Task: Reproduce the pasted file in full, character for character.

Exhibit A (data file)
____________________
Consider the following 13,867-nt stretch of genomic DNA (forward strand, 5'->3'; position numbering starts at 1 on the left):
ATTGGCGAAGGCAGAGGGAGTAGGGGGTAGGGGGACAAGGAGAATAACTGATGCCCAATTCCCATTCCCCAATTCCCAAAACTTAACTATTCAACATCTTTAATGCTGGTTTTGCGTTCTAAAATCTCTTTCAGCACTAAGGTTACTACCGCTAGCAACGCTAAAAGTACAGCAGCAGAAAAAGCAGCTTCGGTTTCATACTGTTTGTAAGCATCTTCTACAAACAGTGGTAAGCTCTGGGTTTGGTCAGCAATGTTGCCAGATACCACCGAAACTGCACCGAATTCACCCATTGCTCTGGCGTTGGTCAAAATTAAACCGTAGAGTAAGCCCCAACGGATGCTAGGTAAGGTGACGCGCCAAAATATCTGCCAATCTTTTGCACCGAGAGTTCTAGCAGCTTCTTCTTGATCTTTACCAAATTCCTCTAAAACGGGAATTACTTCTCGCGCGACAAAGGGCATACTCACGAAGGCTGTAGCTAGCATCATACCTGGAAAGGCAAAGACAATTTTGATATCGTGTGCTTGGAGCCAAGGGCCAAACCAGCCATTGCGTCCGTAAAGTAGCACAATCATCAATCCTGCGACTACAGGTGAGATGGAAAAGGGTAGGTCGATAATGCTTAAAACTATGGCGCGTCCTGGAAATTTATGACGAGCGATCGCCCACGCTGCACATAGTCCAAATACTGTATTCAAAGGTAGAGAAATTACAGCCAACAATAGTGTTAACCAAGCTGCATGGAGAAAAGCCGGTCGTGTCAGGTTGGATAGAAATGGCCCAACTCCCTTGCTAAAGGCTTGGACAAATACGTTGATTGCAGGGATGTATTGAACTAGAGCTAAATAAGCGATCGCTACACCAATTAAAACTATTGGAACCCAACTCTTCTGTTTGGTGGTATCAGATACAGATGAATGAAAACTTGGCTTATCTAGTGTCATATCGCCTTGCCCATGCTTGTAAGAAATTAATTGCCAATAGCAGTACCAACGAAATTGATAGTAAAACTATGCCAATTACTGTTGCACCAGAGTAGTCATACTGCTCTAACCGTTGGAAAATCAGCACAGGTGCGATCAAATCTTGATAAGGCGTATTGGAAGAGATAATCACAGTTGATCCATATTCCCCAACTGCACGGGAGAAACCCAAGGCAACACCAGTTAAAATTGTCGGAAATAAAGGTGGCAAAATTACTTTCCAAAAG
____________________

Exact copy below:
Consider the following 13,867-nt stretch of genomic DNA (forward strand, 5'->3'; position numbering starts at 1 on the left):
ATTGGCGAAGGCAGAGGGAGTAGGGGGTAGGGGGACAAGGAGAATAACTGATGCCCAATTCCCATTCCCCAATTCCCAAAACTTAACTATTCAACATCTTTAATGCTGGTTTTGCGTTCTAAAATCTCTTTCAGCACTAAGGTTACTACCGCTAGCAACGCTAAAAGTACAGCAGCAGAAAAAGCAGCTTCGGTTTCATACTGTTTGTAAGCATCTTCTACAAACAGTGGTAAGCTCTGGGTTTGGTCAGCAATGTTGCCAGATACCACCGAAACTGCACCGAATTCACCCATTGCTCTGGCGTTGGTCAAAATTAAACCGTAGAGTAAGCCCCAACGGATGCTAGGTAAGGTGACGCGCCAAAATATCTGCCAATCTTTTGCACCGAGAGTTCTAGCAGCTTCTTCTTGATCTTTACCAAATTCCTCTAAAACGGGAATTACTTCTCGCGCGACAAAGGGCATACTCACGAAGGCTGTAGCTAGCATCATACCTGGAAAGGCAAAGACAATTTTGATATCGTGTGCTTGGAGCCAAGGGCCAAACCAGCCATTGCGTCCGTAAAGTAGCACAATCATCAATCCTGCGACTACAGGTGAGATGGAAAAGGGTAGGTCGATAATGCTTAAAACTATGGCGCGTCCTGGAAATTTATGACGAGCGATCGCCCACGCTGCACATAGTCCAAATACTGTATTCAAAGGTAGAGAAATTACAGCCAACAATAGTGTTAACCAAGCTGCATGGAGAAAAGCCGGTCGTGTCAGGTTGGATAGAAATGGCCCAACTCCCTTGCTAAAGGCTTGGACAAATACGTTGATTGCAGGGATGTATTGAACTAGAGCTAAATAAGCGATCGCTACACCAATTAAAACTATTGGAACCCAACTCTTCTGTTTGGTGGTATCAGATACAGATGAATGAAAACTTGGCTTATCTAGTGTCATATCGCCTTGCCCATGCTTGTAAGAAATTAATTGCCAATAGCAGTACCAACGAAATTGATAGTAAAACTATGCCAATTACTGTTGCACCAGAGTAGTCATACTGCTCTAACCGTTGGAAAATCAGCACAGGTGCGATCAAATCTTGATAAGGCGTATTGGAAGAGATAATCACAGTTGATCCATATTCCCCAACTGCACGGGAGAAACCCAAGGCAACACCAGTTAAAATTGTCGGAAATAAAGGTGGCAAAATTACTTTCCAAAAG